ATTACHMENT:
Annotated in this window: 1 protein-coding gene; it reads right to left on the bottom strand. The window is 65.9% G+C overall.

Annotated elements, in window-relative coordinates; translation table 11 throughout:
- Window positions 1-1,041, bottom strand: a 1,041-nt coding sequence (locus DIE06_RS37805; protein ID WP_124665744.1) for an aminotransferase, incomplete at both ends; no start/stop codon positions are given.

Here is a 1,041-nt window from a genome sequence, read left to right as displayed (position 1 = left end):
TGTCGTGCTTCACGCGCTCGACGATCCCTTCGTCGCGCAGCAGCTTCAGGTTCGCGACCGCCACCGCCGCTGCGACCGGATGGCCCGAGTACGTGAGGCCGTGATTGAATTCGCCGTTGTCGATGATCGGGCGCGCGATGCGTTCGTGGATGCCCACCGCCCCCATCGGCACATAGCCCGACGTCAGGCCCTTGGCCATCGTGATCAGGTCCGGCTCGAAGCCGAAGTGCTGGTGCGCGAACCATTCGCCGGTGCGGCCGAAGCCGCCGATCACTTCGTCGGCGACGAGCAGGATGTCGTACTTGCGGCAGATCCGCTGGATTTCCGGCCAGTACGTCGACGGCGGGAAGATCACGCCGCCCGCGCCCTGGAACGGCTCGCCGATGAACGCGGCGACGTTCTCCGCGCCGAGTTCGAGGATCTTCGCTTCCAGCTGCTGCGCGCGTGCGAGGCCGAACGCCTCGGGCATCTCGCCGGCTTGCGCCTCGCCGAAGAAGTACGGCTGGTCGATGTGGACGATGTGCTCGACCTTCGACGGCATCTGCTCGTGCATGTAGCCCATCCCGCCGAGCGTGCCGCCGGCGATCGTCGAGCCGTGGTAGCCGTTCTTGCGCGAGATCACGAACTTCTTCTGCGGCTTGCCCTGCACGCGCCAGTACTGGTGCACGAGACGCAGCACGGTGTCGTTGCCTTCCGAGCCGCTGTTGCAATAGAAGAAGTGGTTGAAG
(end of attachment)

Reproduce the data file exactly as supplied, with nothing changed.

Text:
Annotated in this window: 1 protein-coding gene; it reads right to left on the bottom strand. The window is 65.9% G+C overall.

Annotated elements, in window-relative coordinates; translation table 11 throughout:
- Window positions 1-1,041, bottom strand: a 1,041-nt coding sequence (locus DIE06_RS37805; protein ID WP_124665744.1) for an aminotransferase, incomplete at both ends; no start/stop codon positions are given.

Here is a 1,041-nt window from a genome sequence, read left to right as displayed (position 1 = left end):
TGTCGTGCTTCACGCGCTCGACGATCCCTTCGTCGCGCAGCAGCTTCAGGTTCGCGACCGCCACCGCCGCTGCGACCGGATGGCCCGAGTACGTGAGGCCGTGATTGAATTCGCCGTTGTCGATGATCGGGCGCGCGATGCGTTCGTGGATGCCCACCGCCCCCATCGGCACATAGCCCGACGTCAGGCCCTTGGCCATCGTGATCAGGTCCGGCTCGAAGCCGAAGTGCTGGTGCGCGAACCATTCGCCGGTGCGGCCGAAGCCGCCGATCACTTCGTCGGCGACGAGCAGGATGTCGTACTTGCGGCAGATCCGCTGGATTTCCGGCCAGTACGTCGACGGCGGGAAGATCACGCCGCCCGCGCCCTGGAACGGCTCGCCGATGAACGCGGCGACGTTCTCCGCGCCGAGTTCGAGGATCTTCGCTTCCAGCTGCTGCGCGCGTGCGAGGCCGAACGCCTCGGGCATCTCGCCGGCTTGCGCCTCGCCGAAGAAGTACGGCTGGTCGATGTGGACGATGTGCTCGACCTTCGACGGCATCTGCTCGTGCATGTAGCCCATCCCGCCGAGCGTGCCGCCGGCGATCGTCGAGCCGTGGTAGCCGTTCTTGCGCGAGATCACGAACTTCTTCTGCGGCTTGCCCTGCACGCGCCAGTACTGGTGCACGAGACGCAGCACGGTGTCGTTGCCTTCCGAGCCGCTGTTGCAATAGAAGAAGTGGTTGAAG